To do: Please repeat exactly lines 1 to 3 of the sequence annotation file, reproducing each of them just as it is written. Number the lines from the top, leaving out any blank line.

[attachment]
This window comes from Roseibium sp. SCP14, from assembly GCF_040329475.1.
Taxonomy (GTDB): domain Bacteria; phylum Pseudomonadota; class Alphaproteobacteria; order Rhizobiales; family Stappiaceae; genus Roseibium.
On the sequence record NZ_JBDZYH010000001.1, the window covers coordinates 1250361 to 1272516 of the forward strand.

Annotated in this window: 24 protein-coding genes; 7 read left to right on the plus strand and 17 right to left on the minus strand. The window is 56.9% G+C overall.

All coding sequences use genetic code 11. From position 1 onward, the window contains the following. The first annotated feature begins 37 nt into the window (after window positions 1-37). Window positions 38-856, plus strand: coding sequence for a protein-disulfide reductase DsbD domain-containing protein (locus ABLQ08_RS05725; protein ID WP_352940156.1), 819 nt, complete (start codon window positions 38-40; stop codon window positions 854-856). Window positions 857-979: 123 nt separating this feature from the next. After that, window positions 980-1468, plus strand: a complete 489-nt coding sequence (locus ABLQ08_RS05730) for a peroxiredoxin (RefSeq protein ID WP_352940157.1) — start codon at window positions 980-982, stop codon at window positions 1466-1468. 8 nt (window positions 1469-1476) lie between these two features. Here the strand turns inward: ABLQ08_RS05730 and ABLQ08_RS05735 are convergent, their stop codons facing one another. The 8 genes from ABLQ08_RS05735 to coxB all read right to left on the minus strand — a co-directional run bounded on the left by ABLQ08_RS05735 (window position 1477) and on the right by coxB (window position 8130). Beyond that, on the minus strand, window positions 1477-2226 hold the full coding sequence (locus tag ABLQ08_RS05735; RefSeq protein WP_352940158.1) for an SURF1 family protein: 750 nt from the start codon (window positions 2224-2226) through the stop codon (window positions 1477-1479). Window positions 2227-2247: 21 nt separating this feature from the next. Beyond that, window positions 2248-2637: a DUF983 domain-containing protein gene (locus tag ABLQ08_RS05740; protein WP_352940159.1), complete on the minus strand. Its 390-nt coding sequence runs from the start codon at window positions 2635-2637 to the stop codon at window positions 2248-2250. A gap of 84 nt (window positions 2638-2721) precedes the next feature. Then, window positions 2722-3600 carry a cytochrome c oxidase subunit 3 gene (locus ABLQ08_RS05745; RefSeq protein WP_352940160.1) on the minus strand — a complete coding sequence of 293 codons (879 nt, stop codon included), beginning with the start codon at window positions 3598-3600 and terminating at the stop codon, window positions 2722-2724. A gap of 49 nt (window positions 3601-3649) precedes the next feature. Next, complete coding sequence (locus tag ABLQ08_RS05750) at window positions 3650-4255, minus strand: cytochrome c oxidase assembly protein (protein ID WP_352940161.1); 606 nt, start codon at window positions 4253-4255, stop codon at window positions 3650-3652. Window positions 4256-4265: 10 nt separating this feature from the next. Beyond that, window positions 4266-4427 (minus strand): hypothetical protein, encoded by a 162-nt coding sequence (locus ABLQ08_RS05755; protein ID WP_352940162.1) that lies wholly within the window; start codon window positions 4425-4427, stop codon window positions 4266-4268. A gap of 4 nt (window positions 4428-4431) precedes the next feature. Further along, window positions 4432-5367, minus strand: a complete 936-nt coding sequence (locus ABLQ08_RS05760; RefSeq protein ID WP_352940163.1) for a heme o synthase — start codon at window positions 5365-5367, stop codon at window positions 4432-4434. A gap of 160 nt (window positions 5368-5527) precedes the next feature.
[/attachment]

This window comes from Roseibium sp. SCP14, from assembly GCF_040329475.1.
Taxonomy (GTDB): domain Bacteria; phylum Pseudomonadota; class Alphaproteobacteria; order Rhizobiales; family Stappiaceae; genus Roseibium.
On the sequence record NZ_JBDZYH010000001.1, the window covers coordinates 1250361 to 1272516 of the forward strand.